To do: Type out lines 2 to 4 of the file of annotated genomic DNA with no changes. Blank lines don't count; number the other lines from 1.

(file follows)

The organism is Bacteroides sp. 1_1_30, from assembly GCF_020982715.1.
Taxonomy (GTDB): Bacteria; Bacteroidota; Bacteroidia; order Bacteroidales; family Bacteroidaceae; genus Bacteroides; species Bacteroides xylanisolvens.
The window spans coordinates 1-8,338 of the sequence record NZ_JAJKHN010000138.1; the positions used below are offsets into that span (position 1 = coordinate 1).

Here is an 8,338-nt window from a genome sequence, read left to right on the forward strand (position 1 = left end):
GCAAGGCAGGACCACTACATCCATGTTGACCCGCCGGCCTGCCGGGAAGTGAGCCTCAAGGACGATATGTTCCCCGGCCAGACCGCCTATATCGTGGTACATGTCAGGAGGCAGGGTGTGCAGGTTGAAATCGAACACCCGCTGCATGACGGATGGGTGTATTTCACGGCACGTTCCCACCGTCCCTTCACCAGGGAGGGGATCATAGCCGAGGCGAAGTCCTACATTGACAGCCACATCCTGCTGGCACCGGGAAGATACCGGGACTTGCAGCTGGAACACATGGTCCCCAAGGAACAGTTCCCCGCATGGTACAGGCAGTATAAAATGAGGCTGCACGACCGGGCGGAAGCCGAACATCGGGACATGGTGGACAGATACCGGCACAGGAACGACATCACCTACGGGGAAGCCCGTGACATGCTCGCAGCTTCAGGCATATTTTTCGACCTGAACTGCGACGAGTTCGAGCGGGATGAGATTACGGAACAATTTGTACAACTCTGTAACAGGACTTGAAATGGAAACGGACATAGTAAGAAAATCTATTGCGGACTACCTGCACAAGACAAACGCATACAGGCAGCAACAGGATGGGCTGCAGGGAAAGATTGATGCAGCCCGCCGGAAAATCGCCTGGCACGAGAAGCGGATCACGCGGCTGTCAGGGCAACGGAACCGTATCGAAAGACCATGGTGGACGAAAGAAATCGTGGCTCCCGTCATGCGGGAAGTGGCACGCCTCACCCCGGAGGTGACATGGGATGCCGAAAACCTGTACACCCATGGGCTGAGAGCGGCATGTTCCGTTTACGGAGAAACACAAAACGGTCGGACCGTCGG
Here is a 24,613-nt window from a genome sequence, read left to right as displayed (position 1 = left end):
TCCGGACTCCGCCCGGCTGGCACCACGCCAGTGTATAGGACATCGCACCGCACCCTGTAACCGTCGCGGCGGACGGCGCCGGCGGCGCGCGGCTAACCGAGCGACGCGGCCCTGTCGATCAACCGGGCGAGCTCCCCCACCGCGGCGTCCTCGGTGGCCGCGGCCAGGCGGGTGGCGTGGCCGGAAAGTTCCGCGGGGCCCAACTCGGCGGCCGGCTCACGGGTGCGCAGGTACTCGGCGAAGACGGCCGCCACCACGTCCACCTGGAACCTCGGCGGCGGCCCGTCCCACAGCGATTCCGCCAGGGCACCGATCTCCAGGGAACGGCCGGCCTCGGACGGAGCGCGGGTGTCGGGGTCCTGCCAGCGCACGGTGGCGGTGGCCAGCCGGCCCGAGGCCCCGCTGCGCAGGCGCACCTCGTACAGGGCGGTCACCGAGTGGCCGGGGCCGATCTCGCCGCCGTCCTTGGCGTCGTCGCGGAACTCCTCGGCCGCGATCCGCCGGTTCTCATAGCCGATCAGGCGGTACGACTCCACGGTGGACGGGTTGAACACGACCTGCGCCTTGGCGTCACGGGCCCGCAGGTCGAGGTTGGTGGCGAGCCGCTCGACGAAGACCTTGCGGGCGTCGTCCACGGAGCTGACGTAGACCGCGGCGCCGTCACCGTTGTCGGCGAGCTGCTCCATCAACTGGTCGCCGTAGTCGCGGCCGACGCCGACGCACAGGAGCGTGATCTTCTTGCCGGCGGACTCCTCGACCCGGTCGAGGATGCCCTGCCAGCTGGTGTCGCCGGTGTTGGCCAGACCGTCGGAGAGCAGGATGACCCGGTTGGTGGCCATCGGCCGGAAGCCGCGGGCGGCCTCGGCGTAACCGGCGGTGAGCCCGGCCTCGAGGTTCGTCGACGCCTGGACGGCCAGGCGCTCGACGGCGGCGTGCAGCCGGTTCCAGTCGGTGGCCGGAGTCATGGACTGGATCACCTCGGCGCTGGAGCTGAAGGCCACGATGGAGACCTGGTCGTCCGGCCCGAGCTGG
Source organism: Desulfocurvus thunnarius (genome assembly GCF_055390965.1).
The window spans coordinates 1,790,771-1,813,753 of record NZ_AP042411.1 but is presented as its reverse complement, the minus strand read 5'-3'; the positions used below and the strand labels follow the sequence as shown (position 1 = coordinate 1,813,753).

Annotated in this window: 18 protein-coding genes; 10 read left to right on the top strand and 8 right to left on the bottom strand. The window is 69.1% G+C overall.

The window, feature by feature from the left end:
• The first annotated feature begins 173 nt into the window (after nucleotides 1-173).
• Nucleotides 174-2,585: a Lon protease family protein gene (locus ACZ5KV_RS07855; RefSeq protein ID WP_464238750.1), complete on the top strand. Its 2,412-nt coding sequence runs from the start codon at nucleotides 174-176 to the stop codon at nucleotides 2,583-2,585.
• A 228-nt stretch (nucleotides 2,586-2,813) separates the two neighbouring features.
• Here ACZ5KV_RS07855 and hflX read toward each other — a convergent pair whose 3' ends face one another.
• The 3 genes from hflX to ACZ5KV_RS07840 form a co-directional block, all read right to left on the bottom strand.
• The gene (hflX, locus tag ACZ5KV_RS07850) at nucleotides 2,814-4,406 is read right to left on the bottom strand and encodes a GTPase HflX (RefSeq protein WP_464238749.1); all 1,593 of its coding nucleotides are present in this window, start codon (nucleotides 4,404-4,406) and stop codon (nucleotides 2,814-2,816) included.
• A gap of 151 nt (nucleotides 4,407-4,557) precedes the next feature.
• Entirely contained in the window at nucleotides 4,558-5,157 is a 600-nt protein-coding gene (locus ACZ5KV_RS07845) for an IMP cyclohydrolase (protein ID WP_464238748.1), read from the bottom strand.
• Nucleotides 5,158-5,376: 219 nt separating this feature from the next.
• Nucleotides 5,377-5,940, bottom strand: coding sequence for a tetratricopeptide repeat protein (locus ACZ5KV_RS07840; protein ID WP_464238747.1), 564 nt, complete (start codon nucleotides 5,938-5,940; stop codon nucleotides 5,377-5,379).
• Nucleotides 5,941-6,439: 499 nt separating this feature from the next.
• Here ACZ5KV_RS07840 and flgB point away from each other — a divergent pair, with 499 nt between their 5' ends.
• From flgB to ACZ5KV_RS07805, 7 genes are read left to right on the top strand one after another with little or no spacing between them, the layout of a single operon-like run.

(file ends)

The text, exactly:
Taxonomy (GTDB): Bacteria; Bacteroidota; Bacteroidia; order Bacteroidales; family Bacteroidaceae; genus Bacteroides; species Bacteroides xylanisolvens.
The window spans coordinates 1-8,338 of the sequence record NZ_JAJKHN010000138.1; the positions used below are offsets into that span (position 1 = coordinate 1).

Here is an 8,338-nt window from a genome sequence, read left to right on the forward strand (position 1 = left end):